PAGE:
This could be the year in which IoT finally finds its place in the home with business cases becoming sharper and an increasing awareness among housing providers of the potential value connected devices can offer their organisations.

In order to really build the kind of momentum that will see housing providers placing large orders for connected devices and correspondingly changing business processes to support a radically data driven way of working, we expect to see a step up in the and scale of pilots and trials commencing this year. With much of the technology being produced now there is increasing evidence of its technical capability in its own right. What is missing is both experience of its deployment and evidence of its operational and technical capability beyond a few unit installs. A number of technology providers have informed us of their intention to do what hasn’t so far been done in a housing IoT pilot -test deployment at scale.

One of the first to kick off this year will be 365agile’s Smart Heating Controller pilot. 365agile have ambitiously committed to offering 100 housing providers 50 devices each to trial for free! This really is exciting stuff and means there could be 5000 more connected homes coming on line in Jan and Feb this year. With a commitment across the sector to scale up we will begin to move away from having the odd connected show home to something closer to a connected housing stock.
With scale comes new challenges

A mass roll out is exactly what is needed to start testing business cases in practice and it is here where 365agile are one of the first off the mark to get housing providers to actively bring new and so far relatively untested technology into their businesses.

Having 1000s of connected homes online this year is an exciting prospect as it starts to generate the volume of data that warrants serious analytics and from which accurate trends can be drawn. Installing 50-100 in a single provider is also a significant step, so far most pilots have involved connecting 2-4 devices often in the homes of staff members rather than residents. Medium scale pilots of 50-100 units forces us to face some serious operational and technical questions about just how this roll out will be executed and fundamentally what business processes and systems might need to change to take advantage of new devices and the data they bring.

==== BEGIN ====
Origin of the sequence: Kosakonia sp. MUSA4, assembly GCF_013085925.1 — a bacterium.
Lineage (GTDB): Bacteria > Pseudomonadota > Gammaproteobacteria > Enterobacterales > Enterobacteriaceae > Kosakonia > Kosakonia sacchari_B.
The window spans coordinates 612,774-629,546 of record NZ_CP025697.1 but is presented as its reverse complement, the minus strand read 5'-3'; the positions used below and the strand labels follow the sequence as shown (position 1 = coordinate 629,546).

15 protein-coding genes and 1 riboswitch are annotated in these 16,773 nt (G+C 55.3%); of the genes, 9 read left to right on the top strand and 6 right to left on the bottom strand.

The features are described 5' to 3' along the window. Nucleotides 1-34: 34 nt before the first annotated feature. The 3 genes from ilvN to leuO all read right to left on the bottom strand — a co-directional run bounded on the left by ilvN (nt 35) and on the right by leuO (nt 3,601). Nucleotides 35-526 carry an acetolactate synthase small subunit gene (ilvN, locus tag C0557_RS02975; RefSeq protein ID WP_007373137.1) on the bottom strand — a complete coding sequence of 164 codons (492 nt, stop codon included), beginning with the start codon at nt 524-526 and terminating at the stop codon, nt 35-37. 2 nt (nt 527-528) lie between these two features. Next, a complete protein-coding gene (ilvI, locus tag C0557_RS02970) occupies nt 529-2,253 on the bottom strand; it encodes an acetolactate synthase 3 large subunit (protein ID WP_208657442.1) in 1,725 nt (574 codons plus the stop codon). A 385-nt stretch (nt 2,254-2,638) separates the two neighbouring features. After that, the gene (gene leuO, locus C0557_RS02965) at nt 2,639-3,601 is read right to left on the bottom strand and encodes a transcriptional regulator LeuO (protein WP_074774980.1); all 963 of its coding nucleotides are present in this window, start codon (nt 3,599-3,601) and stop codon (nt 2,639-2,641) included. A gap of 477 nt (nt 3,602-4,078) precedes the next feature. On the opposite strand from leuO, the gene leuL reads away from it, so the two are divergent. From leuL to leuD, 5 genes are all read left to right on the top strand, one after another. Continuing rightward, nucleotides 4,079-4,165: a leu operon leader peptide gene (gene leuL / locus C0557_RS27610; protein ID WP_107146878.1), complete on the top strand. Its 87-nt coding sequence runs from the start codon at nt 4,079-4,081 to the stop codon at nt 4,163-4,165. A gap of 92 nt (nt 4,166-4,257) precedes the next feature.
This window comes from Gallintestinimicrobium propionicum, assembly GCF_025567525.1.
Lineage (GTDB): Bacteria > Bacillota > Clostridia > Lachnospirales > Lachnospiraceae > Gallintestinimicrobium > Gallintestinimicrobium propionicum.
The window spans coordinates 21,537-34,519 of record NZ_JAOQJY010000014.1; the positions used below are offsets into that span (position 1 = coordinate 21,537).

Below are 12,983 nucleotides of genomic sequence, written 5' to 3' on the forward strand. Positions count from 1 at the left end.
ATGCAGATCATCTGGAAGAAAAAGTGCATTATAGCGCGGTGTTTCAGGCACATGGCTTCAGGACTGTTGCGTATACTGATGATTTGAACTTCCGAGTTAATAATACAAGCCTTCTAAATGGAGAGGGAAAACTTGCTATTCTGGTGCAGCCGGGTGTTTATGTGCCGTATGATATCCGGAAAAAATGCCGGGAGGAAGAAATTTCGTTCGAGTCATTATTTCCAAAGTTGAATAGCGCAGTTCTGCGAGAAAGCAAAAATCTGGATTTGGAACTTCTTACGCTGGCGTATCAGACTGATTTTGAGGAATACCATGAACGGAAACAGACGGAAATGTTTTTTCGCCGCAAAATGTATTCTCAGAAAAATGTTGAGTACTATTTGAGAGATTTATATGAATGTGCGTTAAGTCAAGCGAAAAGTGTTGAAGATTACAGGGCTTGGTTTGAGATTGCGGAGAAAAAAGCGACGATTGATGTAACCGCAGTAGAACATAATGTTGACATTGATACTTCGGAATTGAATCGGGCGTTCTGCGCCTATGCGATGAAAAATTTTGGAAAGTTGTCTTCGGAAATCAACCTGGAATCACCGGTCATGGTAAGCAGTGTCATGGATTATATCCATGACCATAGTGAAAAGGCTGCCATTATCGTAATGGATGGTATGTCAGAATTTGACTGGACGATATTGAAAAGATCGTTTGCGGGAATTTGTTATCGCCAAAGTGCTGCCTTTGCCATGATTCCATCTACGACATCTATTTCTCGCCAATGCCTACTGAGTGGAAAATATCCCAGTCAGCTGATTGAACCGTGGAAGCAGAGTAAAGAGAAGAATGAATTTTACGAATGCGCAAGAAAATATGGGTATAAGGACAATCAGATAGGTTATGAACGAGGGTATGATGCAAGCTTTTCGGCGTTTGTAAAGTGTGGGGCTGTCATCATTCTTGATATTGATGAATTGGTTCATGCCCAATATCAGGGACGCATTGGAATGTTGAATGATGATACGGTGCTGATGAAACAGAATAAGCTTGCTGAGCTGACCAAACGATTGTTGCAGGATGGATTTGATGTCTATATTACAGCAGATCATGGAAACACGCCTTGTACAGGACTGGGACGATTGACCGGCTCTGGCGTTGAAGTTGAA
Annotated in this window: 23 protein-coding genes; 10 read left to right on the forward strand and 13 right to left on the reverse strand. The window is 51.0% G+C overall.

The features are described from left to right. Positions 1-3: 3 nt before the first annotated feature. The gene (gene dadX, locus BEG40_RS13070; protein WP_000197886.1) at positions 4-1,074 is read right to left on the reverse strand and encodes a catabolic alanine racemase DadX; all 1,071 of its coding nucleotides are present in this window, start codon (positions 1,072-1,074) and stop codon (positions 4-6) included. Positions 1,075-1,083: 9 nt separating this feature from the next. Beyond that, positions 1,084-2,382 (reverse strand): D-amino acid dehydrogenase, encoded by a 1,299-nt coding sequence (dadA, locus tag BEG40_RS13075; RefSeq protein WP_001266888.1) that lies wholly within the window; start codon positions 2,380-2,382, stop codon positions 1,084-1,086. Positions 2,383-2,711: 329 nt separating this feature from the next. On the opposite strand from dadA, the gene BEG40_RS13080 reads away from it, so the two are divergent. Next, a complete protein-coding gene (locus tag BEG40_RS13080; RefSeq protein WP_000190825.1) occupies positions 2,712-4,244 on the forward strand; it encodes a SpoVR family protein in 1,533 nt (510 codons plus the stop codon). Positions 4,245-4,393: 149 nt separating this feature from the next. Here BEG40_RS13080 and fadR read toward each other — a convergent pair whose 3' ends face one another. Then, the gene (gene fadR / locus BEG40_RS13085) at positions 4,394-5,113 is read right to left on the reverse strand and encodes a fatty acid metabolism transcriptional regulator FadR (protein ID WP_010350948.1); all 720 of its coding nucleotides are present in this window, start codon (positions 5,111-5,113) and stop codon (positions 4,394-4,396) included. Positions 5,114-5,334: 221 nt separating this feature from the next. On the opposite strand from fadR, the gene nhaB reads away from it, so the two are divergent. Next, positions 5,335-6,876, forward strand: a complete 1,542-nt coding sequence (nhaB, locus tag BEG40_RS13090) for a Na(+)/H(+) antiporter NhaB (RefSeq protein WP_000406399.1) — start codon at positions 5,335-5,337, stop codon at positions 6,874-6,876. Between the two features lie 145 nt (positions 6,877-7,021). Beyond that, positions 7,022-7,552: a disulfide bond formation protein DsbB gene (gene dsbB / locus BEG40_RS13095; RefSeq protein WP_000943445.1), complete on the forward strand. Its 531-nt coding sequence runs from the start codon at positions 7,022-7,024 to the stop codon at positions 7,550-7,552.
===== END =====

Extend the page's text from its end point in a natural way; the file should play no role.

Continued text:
From our conversations with housing providers we have identified some of the key issues that a mid-size roll out will generate:

1. Resident Trust and Buy-in
Housing providers will need to find 50-100 residents willing to use new technology which will change their relationship with a key piece of household infrastructure. Residents will need to be on board with the trial and trust the technology both in a privacy and security sense and in an operational sense. Some form of data sharing contract is also likely to be needed. Getting over these “people issues” will be a critical part of any large scale roll-out in 2017 and beyond.

2. Connectivity
The availability of a resident WIFI connection cannot be presumed and even if there is one accessing it may add more complications. Housing providers need to consider if the properties in which they are trialling have any other form of data connection and if not how they can use 4g hotspot to connect the devices. Practical connectivity issues, such as the impact of foil-backed insulation and partition walking on wireless connections and multi-device interference will also need become more understood as units are deployed in real world settings.

3. Installation
Systems that easily retrofit to existing housing infrastructure such as thermostats have some advantage here but operatives will still need some additional training to do this and to support the system in the future. Planning for this is critical to getting installations in ASAP and for heating systems crucially before the end of the heating season!

4. Asset Management Integration
One of the key benefits of connected technology is its ability to provide live asset data. Currently housing and asset management data is relatively static, new software will be needed to augment this existing data with the potentially vast amounts of new streaming data. This requires housing providers to work with technology firms to understand exactly what data is useful and how it can most usefully be represented.

While some of these issues are likely to be challenging in the short term, the point of a trial of this kind is to face these head on and develop strategies to overcome them. Early technology requires collaboration and housing providers are organisations well situated to share best practice and develop proven operation strategies.


The Connected Home Consortium is supporting its members face the challenges of a mid-size implementation to ensure that short terms challenges don’t become long term barriers that could affect the sector as whole. We ultimately want to see data driven approach to housing management where each connected home functions as part of a larger connected housing stock, from here we open up all sort of connections to the smart city and beyond.